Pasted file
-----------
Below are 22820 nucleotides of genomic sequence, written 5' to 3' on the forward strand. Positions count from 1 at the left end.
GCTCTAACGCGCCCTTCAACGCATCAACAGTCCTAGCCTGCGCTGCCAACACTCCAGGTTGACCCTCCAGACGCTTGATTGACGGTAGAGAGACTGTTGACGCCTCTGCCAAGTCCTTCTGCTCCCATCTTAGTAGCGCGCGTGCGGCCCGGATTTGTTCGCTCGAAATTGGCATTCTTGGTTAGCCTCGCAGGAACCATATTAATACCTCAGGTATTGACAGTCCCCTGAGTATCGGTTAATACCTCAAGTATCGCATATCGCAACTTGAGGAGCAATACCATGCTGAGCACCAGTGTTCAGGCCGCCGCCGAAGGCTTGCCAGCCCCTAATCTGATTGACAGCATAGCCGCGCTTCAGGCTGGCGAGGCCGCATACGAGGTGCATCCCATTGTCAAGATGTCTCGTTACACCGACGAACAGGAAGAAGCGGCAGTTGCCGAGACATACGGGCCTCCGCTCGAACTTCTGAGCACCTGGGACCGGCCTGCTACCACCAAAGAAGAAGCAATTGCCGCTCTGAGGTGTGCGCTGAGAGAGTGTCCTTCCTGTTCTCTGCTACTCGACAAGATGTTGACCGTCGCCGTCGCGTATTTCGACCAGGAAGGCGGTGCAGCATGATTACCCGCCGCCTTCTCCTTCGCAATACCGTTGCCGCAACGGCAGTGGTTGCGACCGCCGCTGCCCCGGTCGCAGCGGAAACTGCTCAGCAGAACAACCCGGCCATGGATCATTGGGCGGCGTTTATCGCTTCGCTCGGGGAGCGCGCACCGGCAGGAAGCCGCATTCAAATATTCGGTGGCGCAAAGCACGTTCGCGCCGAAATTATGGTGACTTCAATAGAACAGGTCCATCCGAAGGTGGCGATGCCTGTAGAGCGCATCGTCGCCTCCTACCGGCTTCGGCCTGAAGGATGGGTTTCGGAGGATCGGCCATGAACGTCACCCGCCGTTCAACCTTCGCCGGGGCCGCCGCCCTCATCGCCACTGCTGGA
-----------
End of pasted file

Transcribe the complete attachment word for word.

Below are 22820 nucleotides of genomic sequence, written 5' to 3' on the forward strand. Positions count from 1 at the left end.
GCTCTAACGCGCCCTTCAACGCATCAACAGTCCTAGCCTGCGCTGCCAACACTCCAGGTTGACCCTCCAGACGCTTGATTGACGGTAGAGAGACTGTTGACGCCTCTGCCAAGTCCTTCTGCTCCCATCTTAGTAGCGCGCGTGCGGCCCGGATTTGTTCGCTCGAAATTGGCATTCTTGGTTAGCCTCGCAGGAACCATATTAATACCTCAGGTATTGACAGTCCCCTGAGTATCGGTTAATACCTCAAGTATCGCATATCGCAACTTGAGGAGCAATACCATGCTGAGCACCAGTGTTCAGGCCGCCGCCGAAGGCTTGCCAGCCCCTAATCTGATTGACAGCATAGCCGCGCTTCAGGCTGGCGAGGCCGCATACGAGGTGCATCCCATTGTCAAGATGTCTCGTTACACCGACGAACAGGAAGAAGCGGCAGTTGCCGAGACATACGGGCCTCCGCTCGAACTTCTGAGCACCTGGGACCGGCCTGCTACCACCAAAGAAGAAGCAATTGCCGCTCTGAGGTGTGCGCTGAGAGAGTGTCCTTCCTGTTCTCTGCTACTCGACAAGATGTTGACCGTCGCCGTCGCGTATTTCGACCAGGAAGGCGGTGCAGCATGATTACCCGCCGCCTTCTCCTTCGCAATACCGTTGCCGCAACGGCAGTGGTTGCGACCGCCGCTGCCCCGGTCGCAGCGGAAACTGCTCAGCAGAACAACCCGGCCATGGATCATTGGGCGGCGTTTATCGCTTCGCTCGGGGAGCGCGCACCGGCAGGAAGCCGCATTCAAATATTCGGTGGCGCAAAGCACGTTCGCGCCGAAATTATGGTGACTTCAATAGAACAGGTCCATCCGAAGGTGGCGATGCCTGTAGAGCGCATCGTCGCCTCCTACCGGCTTCGGCCTGAAGGATGGGTTTCGGAGGATCGGCCATGAACGTCACCCGCCGTTCAACCTTCGCCGGGGCCGCCGCCCTCATCGCCACTGCTGGA